Winners and losers of the Verizon-Yahoo deal

It’s finally official: Verizon is buying Yahoo for about $5 billion in a long-expected deal that brings to a close Yahoo’s long-running drama. With Yahoo and AOL before it, Verizon is looking to grow beyond an access provider, to sell other media products and counter Google and Facebook’s ad dominance. Here’s a rundown of the deal’s winners and losers.

Telecoms and ISPs are trying to move beyond just selling access to consumers to other business lines. Hence Verizon’s purchase of AOL for $4.4 billion last year and now, Yahoo, for its data and advertising business. With AOL and now Yahoo, the wireless carrier will still be a distant No. 3 in online advertising behind Google and Facebook, but it will now have between $8 billion and $9 billion in online advertising to sell, estimated Brian Wieser, senior analyst at Pivotal Research. Yahoo also gives Verizon a boost in the declining but still important area of search advertising, where Yahoo does some $1.4 billion in revenue.

Verizon already has possession of a end-to-end ad tech stack through its purchase of AOL, but the acquisition will improve things for advertisers in a couple of ways. “To have known cross-device users and as broadly as they do is a really big win,” said Jay Friedman, COO at Goodway Group. “This puts significant extension into their known user reach.” The acquisition also will improve AOL’s first-party data offering because Yahoo’s made strides in making their data readily available within BrightRoll, said Andrew Sandoval, director of programmatic media at The Media Kitchen. “Coming from a search background, I’ve been encouraged by what I’ve seen regarding search data in BrightRoll,” he said. “Yahoo search share is low, but it’s still a powerful intent signal that other DSPs don’t have as a first-party source.”

Tim Armstrong
AOL head Armstrong is expected to lead a combined AOL-Yahoo after the deal is done. A parade of leaders at Yahoo has failed to turn around the company, which keeps losing ground to Facebook and Google. But he has the chance to look like a hero if he can turn around Yahoo, and he’s proven his ability to cut his losses and move on, as he did with AOL’s struggling local news network Patch. He’ll also be operating Yahoo under very different circumstances, because it will be part of a bigger company without the glare of the investor spotlight that Yahoo was under as a standalone company. He’s also popular with ad buyers, whom he’s won over with AOL’s video and programmatic business.  “Armstrong now has the ability past CEOs did not, which is to chop and not say sorry to Wall Street,” said Jay Friedman of Goodway Group. “Before, investors would have questioned.”

Other internet companies
Depending on how well Verizon executes the deal, others including Google, Facebook and Twitter could benefit. The deal isn’t expected to close until the first quarter of 2017 — that’s a long time for salespeople to lose focus and start looking for other jobs, and create a chance for others to step up their sales game and take advantage of the distraction. “Opportunity abounds for everybody unless Verizon manages those issues well,” Wieser said.

Yahoo’s brand
It’s hard to remember now, but Yahoo was long a bellwether for the health of the Internet industry. The Yahoo yodel was arguably iconic, and Yahoo itself was the main creator of the display advertising business. But Yahoo itself has become something of a relic: It was a portal when portals were overtaken by search and social platforms; it was a banner ad giant when native and video swept the digital ad industry. While Yahoo still has some interesting content assets, it is undeniably a vastly diminished brand that will be diminished even further as it becomes part of AOL, which is part of Verizon. Yahoo as the world has know it is, for all intents and purposes, dead.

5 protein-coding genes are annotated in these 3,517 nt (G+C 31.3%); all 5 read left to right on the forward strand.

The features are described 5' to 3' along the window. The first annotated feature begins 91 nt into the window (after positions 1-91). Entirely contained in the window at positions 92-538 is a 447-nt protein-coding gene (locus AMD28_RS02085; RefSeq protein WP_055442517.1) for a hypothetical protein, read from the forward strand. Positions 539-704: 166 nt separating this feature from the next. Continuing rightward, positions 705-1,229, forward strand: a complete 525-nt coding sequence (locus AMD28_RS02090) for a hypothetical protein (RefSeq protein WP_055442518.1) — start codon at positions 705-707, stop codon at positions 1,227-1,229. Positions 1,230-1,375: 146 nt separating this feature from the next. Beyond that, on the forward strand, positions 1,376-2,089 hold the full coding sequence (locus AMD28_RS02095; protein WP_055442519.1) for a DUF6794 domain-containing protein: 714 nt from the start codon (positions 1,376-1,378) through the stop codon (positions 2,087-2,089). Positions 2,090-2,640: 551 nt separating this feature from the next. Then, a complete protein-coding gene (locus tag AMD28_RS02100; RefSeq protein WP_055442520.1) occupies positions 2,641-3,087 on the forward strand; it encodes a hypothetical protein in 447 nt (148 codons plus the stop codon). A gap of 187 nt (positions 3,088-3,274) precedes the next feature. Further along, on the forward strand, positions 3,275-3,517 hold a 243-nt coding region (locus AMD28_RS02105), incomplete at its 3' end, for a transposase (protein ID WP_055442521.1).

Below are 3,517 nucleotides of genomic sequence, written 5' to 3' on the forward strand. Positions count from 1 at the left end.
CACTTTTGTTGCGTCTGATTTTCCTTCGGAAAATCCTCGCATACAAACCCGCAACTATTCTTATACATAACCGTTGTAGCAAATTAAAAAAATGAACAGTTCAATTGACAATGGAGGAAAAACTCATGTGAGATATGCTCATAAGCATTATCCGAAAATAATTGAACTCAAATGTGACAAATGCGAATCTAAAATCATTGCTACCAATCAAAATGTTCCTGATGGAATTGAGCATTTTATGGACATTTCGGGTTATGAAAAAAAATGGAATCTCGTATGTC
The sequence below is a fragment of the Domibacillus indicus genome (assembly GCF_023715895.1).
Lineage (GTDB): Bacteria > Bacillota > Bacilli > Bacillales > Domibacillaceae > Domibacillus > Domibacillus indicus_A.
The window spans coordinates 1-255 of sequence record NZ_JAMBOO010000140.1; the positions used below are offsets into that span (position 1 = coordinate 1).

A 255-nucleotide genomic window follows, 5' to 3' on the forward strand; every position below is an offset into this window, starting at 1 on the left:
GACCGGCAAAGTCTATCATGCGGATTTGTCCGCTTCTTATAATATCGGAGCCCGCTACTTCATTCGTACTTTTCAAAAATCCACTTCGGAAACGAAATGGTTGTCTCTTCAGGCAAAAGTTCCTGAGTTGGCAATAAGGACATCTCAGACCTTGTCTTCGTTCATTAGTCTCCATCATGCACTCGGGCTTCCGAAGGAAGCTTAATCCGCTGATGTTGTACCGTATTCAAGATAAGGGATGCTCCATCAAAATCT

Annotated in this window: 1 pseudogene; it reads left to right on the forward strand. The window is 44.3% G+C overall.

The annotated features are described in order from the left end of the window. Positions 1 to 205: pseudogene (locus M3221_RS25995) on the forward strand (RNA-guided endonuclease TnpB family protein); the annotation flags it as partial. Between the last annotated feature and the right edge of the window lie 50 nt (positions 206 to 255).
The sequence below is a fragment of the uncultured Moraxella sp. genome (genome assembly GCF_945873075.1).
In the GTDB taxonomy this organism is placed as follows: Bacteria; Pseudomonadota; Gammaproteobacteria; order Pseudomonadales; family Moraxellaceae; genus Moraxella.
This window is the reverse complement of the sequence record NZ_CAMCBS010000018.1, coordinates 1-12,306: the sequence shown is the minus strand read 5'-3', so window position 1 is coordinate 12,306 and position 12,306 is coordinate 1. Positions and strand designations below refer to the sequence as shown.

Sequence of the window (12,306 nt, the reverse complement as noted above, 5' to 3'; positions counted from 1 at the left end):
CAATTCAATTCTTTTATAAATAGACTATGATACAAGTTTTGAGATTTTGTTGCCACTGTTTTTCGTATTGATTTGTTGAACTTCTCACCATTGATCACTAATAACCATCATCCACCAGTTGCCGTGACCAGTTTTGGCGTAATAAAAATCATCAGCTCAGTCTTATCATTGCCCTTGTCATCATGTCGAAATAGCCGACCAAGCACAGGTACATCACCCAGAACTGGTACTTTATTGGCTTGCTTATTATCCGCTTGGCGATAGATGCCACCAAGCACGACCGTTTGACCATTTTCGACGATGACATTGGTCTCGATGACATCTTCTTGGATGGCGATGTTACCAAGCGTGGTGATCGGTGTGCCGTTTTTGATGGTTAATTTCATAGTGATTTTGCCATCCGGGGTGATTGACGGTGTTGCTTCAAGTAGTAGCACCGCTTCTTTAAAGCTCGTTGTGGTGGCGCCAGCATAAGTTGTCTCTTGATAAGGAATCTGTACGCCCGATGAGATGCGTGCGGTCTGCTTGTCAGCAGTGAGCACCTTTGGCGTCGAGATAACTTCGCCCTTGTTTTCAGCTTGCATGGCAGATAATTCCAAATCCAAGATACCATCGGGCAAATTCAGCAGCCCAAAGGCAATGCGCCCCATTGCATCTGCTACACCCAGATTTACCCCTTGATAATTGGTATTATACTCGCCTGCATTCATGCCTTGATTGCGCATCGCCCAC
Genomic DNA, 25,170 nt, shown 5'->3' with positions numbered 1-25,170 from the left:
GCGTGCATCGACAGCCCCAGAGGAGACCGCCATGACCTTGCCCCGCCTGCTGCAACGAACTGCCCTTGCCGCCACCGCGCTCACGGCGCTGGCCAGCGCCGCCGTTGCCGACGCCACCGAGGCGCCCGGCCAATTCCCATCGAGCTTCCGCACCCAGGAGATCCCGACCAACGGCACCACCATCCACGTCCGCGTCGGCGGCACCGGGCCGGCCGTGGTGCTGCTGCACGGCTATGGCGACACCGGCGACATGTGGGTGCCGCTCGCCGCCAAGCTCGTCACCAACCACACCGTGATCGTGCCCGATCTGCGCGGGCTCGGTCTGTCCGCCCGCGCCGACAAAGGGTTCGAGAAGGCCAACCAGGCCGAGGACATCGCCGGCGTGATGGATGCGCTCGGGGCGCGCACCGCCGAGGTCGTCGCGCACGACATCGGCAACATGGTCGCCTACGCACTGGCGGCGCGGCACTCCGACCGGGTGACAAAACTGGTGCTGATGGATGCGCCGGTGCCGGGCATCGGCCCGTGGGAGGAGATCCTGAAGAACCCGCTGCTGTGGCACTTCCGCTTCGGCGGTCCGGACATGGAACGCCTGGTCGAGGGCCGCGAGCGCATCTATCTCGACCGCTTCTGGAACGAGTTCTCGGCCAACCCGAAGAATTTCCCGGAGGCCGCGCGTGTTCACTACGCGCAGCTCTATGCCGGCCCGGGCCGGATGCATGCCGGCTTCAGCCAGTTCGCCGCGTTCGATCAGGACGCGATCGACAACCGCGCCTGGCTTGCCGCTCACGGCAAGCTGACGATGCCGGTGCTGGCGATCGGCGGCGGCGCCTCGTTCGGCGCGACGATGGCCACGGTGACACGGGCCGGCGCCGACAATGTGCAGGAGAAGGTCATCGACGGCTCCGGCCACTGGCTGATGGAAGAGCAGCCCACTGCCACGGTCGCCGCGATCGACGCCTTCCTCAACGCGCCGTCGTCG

Yahoo employees
The onetime internet darling has fallen in sales and position in the digital ad ecosystem behind Google and Facebook. As part of Verizon, it would be combined with AOL, and with that already established ad sales base, Verizon would look for efficiencies by cutting costs — which one analyst estimated could be as much as 40 percent of Yahoo’s 9,000 employees. “Returning Yahoo’s core business to growth and driving costs out of that business will be among the primary challenges Verizon will have to face in order to retain that position,” Wieser wrote in a research note. A big unknown is blogging platform Tumblr, whose value has plummeted under Yahoo, but which could now get the sales expertise it’s lacked under Marissa Mayer.

As Yahoo profiler Nicholas Carlson of Business Insider said on this week’s forthcoming Digiday Podcast, Yahoo is in that stage where it’s no longer in growth mode but there are still profits to be reaped by cutting costs. “He’s an optimizer,” he said of Armstrong. “I think he’ll lean into what Yahoo can do well and maybe just siphon the profits.”

Yahoo’s ad products
Yahoo’s portfolio includes its native ad product Gemini and video ad platform Brightroll, which have been criticized as offering low-quality inventory. “There’s going to be some redundancy in ad tech,” said Paul Verna, eMarketer analyst. “AOL struck me as a good fit with Verizon at the time because Verizon was getting some maybe unsexy but good ad tech technology and some content expertise. Now they’re getting a lot of the same. So it’s not clear there’s a tremendous amount of value for what they’re paying.”

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